Recent Posts

Pages: 1 2 [3] 4 5 ... 10
It’s not a Retrolinear issue. They did a great job.  It’s a a “Thelonius” issue.

My ears have always been partial to warm, soft tones. I just want to tame the clank or at least balance it out a little.


Any chance you could make a recording of it? Retrolinear has one of the best reputations in the restoration business. Without hearing it...I would not dream of making any recommendations.

What is your frame of reference for a Fender Rhodes? Most sampled or digital versions usually do not have the "character" that comes with electromechanical keyboards including the inherent noise of the upper registers from harder tips hitting shorter tines.

I just bought a refurbished Rhodes from Retrolinear. It’s a 1978 73 suitcase. The one thing that is bothering me with it is the graduated hammer tips.

Initially, I thought the problem was worn out tips. The notes start to clank abruptly at the B above middle C. I removed the lid and noticed that none of the tips had grooves in them until that B. Then I learned that the B (note 44 of 73) was a point where the tip hardness changed from 70 shore to 90 shore. I’m guessing that replacing the hammer tips (which Retrolinear strongly advised against) is futile. I thought the grooves were causing the clank but I’m now guessing the harder tips develop grooves more quickly.

The sound goes from nice, warm and round to percussive and clanky. I don’t like it. It’s abrasive to my ears. The lower and middle registers have great bark when pushed a little and sound perfect.

Anybody else run into this problem?

Any good solutions for this?

Thanks so much for your guidance and expertise.

Hello All,

Following this thread, I too have a pair of Janus that i recently biased and adjusted. As part of that service i checked all rails and noticed that the 30v rails both measure around 38v on both units (measured at the caps), much the same as is the case with vanceinatlance's original post.

I don't see any voltage regulators for the 30v rails, just a Bridge Rectifier (which check out okay on both units). My units were a little crackly (when plugging in and out) until i adjusted the DC offset (which was quite out) and the Bias, now they sound great. All of the connections are switching jacks, and all of mine were oxidised - switch deoxit really helped here, as did fader deoxit for the pot. Also as mentioned in other threads, reflow the molex connections to each of the amplifier and regulator boards as the solder joints can crack (causing random crackling and issues).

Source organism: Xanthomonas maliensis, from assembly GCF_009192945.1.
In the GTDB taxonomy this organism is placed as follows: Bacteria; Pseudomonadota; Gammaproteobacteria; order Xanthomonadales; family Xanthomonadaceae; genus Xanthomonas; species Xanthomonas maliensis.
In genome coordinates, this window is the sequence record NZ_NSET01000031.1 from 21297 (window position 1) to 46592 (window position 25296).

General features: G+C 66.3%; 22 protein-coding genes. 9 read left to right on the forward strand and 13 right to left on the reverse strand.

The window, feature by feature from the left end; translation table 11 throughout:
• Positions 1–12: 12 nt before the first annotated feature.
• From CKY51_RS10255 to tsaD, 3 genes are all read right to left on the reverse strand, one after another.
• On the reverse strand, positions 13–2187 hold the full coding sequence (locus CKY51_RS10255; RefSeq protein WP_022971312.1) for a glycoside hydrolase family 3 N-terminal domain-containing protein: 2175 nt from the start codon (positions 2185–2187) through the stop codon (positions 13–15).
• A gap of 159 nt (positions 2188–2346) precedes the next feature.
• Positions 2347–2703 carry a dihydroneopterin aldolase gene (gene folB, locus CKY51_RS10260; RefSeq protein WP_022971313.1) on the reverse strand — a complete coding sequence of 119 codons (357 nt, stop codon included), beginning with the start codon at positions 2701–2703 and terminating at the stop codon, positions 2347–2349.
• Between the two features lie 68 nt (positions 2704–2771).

There is a video that outlines how to calibrate and adjust the bias and DC offset for these amps - but please, don't even think about going in there unless you know what you are doing!!!!!
For Sale / Hohner Pianet Model M for sale Melbourne
« Last post by spacecho on May 18, 2019, 05:38:26 AM »
Hello All,

I have a clean Hohner Pianet M for sale. Very rare in Australia, this woodgrain model has built in speakers and phaser (and input / output via DIN connectors) and a really nice sound. It's built in phaser sounds like a very nice dyno / chorused rhodes, but sweeter. Beautiful tone and an interesting alternative to a rhodes.

email for photos and details etc, any questions please ask.

PRICE $1250
The Wurlitzer Electric Piano / Re: 200-A Low & distorted output
« Last post by seanny_keys on May 16, 2019, 09:25:23 AM »
Just following up to my own post.

I played it safe and replaced the fuses with great success. Found some replacements online that cost next to nothing.

My wurly is singing once again!
You may want to consider using very thin two-sided tape.  The quality stuff is very strong, and thin enough as to be unnoticeable.
Something like this...
The Wurlitzer Electric Piano / Old 200A amplifiers
« Last post by beginnersluke on May 14, 2019, 10:13:41 AM »
It seems the business of replacement amplifiers for the Wurlitzer does pretty well, so my question is:

What do people do with their old amps?

I never see them come up on ebay or craigslist.

I am still working on rebuilding my 206A, but as these projects go, it's cost more than I wanted, and my wife (wisely) insists we should spend money wisely and not spend everything on music equipment (so the kids can go to college in a few years or something).

I'll slowly save and get a Warneck amp in the next few years, but for now would just like to add Vibrato to my current amp. (It sounded okay before really. I'll probably replace the caps and be happy.)

The kit from VV is like $110, which may be a fair price (the LDR alone is $25, even if I got all the other parts from Mouser or Digikey), but that's a lot to invest in an old amp when a new VV amp is $275.

But these old amps that get replaced have to be around somewhere right?


I've done a few, and it's always a bit of a mess. What products/processes do you use to re-glue a Wurlitzer nameplate?

I've removed the old glue, which is the worst part.
The Wurlitzer Electric Piano / Re: 200-A Low & distorted output
« Last post by seanny_keys on May 13, 2019, 10:01:55 AM »
Wanted to revive this thread for some clarification about the two fuses on the main PCB.

In the service manual it states you can replace the two fuses with some jumper wire as the "the fuse has been eliminated on later models".

I've got a blown fuse on an early 200a model (1974) & I am wondering if I am better off replacing the fuse or just using a jumper line. It sounds like the Original Poster of this thread had success just using jumpers, but I am a little paranoid and don't want to fry my piano.

I've provided a few screen shots of the manual to show what I am talking about.

Hope to gain to some knowledge from anyone's experience here.

Pages: 1 2 [3] 4 5 ... 10